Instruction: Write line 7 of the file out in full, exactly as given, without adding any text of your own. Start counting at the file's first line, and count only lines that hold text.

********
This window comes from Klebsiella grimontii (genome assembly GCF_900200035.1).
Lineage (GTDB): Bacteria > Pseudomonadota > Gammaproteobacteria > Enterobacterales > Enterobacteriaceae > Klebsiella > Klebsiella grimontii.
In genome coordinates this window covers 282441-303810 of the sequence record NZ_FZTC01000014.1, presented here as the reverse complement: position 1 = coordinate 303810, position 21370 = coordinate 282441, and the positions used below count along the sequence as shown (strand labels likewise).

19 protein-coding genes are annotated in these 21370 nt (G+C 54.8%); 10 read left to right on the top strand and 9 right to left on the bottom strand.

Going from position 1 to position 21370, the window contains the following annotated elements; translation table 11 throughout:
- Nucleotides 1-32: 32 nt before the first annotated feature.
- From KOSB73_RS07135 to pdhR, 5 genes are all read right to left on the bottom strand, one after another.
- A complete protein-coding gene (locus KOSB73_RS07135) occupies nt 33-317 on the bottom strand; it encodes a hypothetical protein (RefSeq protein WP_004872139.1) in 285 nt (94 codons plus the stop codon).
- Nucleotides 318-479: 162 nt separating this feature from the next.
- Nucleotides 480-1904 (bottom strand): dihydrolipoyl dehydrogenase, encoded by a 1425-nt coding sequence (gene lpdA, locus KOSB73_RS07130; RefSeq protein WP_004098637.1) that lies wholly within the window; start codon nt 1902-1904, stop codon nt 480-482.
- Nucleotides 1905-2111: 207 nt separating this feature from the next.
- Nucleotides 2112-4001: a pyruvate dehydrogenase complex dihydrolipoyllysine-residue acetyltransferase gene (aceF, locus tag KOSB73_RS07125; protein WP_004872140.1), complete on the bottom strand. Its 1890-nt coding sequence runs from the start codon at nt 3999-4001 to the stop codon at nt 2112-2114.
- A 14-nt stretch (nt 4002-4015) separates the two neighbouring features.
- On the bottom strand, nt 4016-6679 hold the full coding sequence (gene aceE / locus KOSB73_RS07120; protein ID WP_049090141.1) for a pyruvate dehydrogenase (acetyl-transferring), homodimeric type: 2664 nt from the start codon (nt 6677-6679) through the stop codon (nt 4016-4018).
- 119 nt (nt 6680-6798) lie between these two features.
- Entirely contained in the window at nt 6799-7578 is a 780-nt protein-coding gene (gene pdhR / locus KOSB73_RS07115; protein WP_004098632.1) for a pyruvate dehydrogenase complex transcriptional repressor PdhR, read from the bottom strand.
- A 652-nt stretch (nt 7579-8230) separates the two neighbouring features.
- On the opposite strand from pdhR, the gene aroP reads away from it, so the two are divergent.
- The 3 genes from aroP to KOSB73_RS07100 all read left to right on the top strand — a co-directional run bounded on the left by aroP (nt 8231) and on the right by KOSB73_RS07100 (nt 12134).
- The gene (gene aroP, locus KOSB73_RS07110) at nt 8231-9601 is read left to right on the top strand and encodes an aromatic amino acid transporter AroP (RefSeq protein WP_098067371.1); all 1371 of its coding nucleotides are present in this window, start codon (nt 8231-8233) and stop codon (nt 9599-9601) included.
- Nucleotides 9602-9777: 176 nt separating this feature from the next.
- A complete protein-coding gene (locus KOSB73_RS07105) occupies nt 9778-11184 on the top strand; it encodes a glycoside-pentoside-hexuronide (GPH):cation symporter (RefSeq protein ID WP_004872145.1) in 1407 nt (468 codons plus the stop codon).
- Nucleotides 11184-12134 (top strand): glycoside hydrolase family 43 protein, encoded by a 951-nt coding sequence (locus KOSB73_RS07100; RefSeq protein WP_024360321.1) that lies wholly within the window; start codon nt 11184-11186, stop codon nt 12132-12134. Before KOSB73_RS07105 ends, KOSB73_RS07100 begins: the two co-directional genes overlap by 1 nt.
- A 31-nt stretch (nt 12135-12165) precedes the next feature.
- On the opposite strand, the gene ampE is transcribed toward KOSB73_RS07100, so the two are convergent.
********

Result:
- From KOSB73_RS07135 to pdhR, 5 genes are all read right to left on the bottom strand, one after another.